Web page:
I just came across this: Michael Hait’s vision in his April 2, 2012 blog post.
Well, let’s see how Behold is doing.
The software would have two separate, but interconnected, modes: Evidence and Conclusion. Switching between the modes for data entry would have to be seamless, and there would have to be the ability to view both modes simultaneously.
Sounds good so far.
The Evidence mode would have the following features:
This mode would focus on individual records. A full citation would be entered, free-form, prior to any other information. Citation templates are not used, but example citations for various record types can be referenced. (In an ideal world, there would be a “citation help” menu linking directly to an embedded or online version of Evidence Explained.)
I personally hate forms. Slow. Inefficient. Free form is the way to go. This is planned when I add editing. I like Michael’s idea of example citations and citation help. Very implementable and likely what I’ll do.
Digital images of records can be imported. Names in the records can be directly linked to individuals in the Conclusion mode. (This technology can already be used in The Next Generation of Genealogy Sitebuilding.)
The digital images of records should be with the source list. The way Behold does sources is by displaying the people, events and places that the source provides evidence for. These are linked to the people and places. This is already implemented.
Use of split-screen for transcription of record, similar to Transcribe. The transcription would be linked directly to the image or the citation of the record.
Interesting. A bit of a frill. You can easily view the record in an image browser while transcribing it into any genealogy program.
Again, I think the image of the record should be kept with the source. And the transcription is the data for the source. So they’re already together.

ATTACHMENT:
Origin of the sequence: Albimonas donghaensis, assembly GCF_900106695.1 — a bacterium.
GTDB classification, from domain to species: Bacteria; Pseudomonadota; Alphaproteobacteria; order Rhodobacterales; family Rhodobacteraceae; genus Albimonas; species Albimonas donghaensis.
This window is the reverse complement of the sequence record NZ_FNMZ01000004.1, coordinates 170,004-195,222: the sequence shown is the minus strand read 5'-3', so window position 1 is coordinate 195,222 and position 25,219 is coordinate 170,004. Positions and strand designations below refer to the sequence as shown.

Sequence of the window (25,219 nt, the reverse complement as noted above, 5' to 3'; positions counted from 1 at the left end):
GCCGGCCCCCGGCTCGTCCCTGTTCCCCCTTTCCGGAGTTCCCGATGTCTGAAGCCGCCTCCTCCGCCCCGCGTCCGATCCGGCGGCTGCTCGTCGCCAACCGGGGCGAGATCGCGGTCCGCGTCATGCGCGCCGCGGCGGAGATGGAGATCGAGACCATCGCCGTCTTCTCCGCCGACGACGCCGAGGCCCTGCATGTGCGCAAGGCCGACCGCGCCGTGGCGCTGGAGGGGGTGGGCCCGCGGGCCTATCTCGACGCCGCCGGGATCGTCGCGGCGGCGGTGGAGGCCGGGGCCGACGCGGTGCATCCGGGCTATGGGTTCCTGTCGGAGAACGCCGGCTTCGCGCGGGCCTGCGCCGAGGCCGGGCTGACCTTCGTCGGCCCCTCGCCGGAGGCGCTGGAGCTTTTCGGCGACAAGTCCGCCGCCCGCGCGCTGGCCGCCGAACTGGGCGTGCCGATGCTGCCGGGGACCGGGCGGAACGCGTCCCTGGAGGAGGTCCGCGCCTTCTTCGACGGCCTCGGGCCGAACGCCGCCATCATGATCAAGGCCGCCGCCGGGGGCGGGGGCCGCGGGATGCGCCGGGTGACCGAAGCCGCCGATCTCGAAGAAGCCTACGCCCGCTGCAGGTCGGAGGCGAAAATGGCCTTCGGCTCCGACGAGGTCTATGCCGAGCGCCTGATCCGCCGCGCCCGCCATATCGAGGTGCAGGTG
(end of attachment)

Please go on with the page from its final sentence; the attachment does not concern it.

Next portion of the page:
Extraction templates, such as those used by Clooz, could be utilized, and linked directly to images or citations of records. Free-form word processor could also be used for extraction. Each extract also has fields for recording the Informant (which would be linked to the individual in Conclusion mode) and their knowledge of the event (primary or secondary).
To heck with that. Just free form it all. Formality leads to inefficiency.
Creation” field for each record would allow for the recording of citations to and/or transcriptions of relevant laws.
I have no idea what this means, but when editing is implemented, Behold will allow you to create any custom fields you want … although I wouldn’t recommend you get carried away with this. Other programs will not be able to read your custom fields.
Related records could be directly linked to each other. For example, a military pension record could be linked to the compiled service record and the draft registration record.
I don’t see the purpose of this. If a person is connected to all three records, then you’ll have the connections needed from the person’s events. Why would you want to cross-link records? It’s not necessary.
Better is to enable Sources of Sources like I plan to do. When you have a derived source, you can link to the source it was derived from. Then one day, you can go to the original source and check it out for yourself.